Such multi-valent mourning is not just a theme in Hillman’s new book, it’s baked into her language itself. In his review of Seasonal Works With Letters on Fire, which appeared in the spring 2015 issue of Tikkun, Michael Morse describes the importance of prepositions in Hillman’s work, noting that prepositions serve as a “tethering tool … that locate [the poem’s] emergence in time and place and in juxtaposition with other phenomena.” In Extra Hidden Life, among the Days, Hillman turns prepositions towards the work of negotiating grief. She frames her newest collection with an epigraph from Judith Butler on what it means to bear grief, and what to do when grief feels unbearable: “is there another way to live with it that is not the same as bearing it?” Hillman’s collection responds with particular pressure on the phrase “with it.” Her poetry treats grief as an object that can be traded or swapped; she questions what the mourner can “put in its place,” and what it means to have been given “extra life,” life that extends past those she mourns. And there are many things to mourn: the grief of losing those close to her, the sense of futility that often accompanies political activism, and the grief that accompanies climate change and the devaluation of ecological experience. Hillman suggests that poetry is a means by which we can “bear” grief – be with it, among it, and make room in our everyday lives for it; grief itself can be a form of activism. Grief is generative; mourning is response, and so a form of responsibility.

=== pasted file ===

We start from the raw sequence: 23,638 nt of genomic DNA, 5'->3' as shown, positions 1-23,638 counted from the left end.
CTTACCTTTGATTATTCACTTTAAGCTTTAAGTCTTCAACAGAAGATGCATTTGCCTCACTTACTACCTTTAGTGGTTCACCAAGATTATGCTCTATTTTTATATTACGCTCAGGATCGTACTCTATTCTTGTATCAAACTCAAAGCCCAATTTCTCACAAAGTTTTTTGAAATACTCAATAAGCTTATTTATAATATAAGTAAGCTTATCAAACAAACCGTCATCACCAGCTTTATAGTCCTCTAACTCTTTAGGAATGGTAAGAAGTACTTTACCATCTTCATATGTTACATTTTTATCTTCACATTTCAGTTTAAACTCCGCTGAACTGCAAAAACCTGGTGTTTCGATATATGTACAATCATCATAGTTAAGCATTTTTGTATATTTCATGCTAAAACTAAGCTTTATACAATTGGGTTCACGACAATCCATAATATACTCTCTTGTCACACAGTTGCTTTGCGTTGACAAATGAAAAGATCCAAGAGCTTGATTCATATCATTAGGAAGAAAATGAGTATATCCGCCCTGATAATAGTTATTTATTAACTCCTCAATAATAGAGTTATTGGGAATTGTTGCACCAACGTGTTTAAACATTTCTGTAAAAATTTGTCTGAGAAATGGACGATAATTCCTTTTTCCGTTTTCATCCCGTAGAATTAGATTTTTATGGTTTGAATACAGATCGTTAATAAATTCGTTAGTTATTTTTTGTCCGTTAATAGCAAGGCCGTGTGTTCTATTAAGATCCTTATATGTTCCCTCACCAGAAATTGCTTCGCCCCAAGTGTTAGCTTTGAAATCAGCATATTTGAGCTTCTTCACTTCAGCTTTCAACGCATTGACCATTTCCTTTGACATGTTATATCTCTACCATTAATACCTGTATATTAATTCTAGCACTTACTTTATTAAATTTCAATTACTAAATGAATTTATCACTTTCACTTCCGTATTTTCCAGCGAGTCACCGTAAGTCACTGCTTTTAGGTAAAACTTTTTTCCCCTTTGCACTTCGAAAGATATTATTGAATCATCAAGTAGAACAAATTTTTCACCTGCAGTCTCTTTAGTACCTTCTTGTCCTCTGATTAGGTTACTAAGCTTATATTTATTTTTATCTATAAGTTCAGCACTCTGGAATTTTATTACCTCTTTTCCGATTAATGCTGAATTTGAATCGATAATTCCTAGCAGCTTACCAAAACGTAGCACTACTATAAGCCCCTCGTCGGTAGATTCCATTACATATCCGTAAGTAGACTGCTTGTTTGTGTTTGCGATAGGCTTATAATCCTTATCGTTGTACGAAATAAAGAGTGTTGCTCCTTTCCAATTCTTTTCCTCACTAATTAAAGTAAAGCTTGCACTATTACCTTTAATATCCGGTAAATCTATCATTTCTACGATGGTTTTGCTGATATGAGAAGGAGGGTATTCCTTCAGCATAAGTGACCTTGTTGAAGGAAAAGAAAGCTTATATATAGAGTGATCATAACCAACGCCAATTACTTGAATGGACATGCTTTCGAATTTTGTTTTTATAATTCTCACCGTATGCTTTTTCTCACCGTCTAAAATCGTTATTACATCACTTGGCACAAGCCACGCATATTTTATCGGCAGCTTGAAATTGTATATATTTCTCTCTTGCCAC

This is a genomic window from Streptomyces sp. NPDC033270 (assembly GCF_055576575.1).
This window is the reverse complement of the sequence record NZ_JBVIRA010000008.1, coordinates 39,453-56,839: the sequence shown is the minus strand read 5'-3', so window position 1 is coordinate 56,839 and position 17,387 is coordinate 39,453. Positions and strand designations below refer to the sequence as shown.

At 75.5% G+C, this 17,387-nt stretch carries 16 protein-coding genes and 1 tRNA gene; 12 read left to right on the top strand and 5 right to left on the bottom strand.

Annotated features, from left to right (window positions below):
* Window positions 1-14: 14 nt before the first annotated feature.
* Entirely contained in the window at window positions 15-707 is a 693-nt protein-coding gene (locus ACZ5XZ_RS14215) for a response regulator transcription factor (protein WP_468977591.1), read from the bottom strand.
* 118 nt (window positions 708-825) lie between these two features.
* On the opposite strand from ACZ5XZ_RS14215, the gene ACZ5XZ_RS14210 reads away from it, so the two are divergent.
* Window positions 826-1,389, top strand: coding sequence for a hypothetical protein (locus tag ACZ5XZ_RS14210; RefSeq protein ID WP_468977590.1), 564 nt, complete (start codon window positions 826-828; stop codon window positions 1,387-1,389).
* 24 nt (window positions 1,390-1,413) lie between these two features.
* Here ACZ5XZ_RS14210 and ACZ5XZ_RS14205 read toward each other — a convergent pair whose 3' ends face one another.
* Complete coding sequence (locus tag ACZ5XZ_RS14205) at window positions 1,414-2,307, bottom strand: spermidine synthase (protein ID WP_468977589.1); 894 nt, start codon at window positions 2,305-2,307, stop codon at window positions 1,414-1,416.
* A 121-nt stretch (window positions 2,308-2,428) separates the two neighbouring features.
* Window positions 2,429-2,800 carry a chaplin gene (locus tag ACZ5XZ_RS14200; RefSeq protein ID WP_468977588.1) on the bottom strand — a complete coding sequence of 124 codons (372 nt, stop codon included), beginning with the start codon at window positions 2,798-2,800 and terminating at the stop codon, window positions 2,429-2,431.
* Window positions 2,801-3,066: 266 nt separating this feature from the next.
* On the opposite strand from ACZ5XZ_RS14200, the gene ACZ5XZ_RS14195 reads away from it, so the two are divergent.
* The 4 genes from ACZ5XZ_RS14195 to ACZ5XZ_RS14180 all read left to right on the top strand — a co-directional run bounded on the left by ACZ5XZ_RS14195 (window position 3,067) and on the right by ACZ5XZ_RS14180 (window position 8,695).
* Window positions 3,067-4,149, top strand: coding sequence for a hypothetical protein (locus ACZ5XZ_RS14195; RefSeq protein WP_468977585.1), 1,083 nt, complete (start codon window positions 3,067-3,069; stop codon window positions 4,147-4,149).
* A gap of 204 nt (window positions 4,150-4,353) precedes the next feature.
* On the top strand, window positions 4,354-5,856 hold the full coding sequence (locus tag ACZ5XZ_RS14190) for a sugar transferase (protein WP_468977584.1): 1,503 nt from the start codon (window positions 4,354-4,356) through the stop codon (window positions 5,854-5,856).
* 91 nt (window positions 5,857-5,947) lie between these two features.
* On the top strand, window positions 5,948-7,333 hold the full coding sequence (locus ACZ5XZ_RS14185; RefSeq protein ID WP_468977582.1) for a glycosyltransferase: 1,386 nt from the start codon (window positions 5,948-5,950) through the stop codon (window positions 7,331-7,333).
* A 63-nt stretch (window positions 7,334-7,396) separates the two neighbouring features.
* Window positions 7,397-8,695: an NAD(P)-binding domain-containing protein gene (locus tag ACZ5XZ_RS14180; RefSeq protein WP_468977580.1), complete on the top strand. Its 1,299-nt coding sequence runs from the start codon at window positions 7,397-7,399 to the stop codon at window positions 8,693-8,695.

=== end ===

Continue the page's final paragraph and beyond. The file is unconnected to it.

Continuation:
Throughout Extra Hidden Life, Hillman engages with one of the core dualities of activism: its vitality and its futility. In “Hearing La Boheme after the March” – which occurs on an airplane after the 2017 Women’s March in Washington D.C. – the speaker says that “broken songs are not for rallies They’re to keep nearby/ while you prepare to act without results,” but adds that “The day was pretty magical / That’s not a lie / There’s energy / in some complaining.” In “Crypto-animist Introvert Activism,” Hillman tackles the way activism often feels like it doesn’t make a difference – and grief that accompanies this sentiment: “Every week for about a decade some of us at school have been standing at lunch hour to protest … It’s an absurd situation & it changes nothing”; however, for the speaker, “the protest is absurd but i admire these forms of absurdity.” Activism is a means to live past grief and employ her “extra life”: “When the revolution comes … some will rise & some will dance & some will lay our bodies down.” Here, the action of grieving becomes a form of protest. Grief carries with it a sense of powerlessness, but Hillman’s transformation of grief into protest – a protest both of what’s lost, and the fact that the speaker remains behind – enables her to reposition and reclaim grief.